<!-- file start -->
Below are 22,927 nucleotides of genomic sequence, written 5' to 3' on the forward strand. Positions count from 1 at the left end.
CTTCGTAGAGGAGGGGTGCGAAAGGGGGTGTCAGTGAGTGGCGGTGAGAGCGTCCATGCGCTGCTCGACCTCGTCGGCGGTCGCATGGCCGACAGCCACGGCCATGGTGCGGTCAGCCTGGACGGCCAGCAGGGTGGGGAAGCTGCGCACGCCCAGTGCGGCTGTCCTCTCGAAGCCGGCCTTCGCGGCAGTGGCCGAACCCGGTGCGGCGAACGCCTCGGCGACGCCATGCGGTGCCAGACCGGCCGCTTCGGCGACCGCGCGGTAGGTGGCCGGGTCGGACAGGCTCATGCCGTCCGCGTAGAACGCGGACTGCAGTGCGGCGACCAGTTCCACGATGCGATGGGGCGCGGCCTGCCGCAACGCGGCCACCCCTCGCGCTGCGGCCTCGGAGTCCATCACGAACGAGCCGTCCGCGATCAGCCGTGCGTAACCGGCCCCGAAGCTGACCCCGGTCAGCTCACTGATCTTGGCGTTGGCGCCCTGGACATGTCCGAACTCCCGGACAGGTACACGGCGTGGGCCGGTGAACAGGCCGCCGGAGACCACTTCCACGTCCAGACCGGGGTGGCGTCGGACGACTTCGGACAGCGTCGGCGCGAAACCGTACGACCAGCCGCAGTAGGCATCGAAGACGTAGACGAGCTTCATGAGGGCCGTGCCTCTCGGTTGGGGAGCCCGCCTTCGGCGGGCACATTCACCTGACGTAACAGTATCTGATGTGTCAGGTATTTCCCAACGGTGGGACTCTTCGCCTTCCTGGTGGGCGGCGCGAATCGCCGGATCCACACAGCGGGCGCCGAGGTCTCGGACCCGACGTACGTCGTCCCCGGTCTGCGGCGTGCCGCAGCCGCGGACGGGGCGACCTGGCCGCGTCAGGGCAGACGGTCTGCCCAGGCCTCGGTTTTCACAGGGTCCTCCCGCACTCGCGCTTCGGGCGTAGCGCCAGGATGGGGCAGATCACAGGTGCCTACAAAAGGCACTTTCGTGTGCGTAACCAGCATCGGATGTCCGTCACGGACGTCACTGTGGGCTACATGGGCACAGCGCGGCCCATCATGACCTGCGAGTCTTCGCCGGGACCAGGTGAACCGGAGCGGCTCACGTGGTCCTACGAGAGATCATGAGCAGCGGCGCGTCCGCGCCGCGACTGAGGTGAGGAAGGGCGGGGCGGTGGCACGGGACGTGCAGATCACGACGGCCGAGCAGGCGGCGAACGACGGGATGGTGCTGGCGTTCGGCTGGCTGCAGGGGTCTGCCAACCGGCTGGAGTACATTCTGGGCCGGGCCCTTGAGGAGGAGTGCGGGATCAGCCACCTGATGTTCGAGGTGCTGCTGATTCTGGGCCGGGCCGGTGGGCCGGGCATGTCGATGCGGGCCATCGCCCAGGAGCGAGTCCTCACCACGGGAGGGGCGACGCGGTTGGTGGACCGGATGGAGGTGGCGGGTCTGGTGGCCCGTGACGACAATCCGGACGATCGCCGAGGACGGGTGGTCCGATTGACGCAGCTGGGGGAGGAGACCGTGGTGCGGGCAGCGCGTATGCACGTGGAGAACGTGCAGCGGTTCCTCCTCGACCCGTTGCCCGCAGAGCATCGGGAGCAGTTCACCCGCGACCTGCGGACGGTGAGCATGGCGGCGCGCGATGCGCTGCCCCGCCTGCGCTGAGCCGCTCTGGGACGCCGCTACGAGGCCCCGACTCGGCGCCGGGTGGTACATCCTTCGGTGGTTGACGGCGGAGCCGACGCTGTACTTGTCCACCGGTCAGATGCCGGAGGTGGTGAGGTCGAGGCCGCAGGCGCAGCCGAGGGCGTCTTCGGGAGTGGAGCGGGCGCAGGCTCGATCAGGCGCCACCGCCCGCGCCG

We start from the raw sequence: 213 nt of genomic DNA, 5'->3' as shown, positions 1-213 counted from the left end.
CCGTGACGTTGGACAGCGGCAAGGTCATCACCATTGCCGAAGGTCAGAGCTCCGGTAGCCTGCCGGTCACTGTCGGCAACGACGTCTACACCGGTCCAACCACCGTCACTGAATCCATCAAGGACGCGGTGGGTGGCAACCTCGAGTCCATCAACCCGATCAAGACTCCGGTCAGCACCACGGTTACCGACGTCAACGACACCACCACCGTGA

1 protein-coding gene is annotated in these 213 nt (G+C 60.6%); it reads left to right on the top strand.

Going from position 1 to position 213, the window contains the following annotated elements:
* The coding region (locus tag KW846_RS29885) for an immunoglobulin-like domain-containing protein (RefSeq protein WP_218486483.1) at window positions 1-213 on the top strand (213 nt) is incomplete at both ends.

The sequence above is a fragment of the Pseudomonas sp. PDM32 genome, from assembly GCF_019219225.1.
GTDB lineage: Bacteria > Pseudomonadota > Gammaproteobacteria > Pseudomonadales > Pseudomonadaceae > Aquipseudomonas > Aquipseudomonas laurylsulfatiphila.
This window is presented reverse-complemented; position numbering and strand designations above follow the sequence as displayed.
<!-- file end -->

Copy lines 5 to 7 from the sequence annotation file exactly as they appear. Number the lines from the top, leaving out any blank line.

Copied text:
1 protein-coding gene is annotated in these 213 nt (G+C 60.6%); it reads left to right on the top strand.

Going from position 1 to position 213, the window contains the following annotated elements:
* The coding region (locus tag KW846_RS29885) for an immunoglobulin-like domain-containing protein (RefSeq protein WP_218486483.1) at window positions 1-213 on the top strand (213 nt) is incomplete at both ends.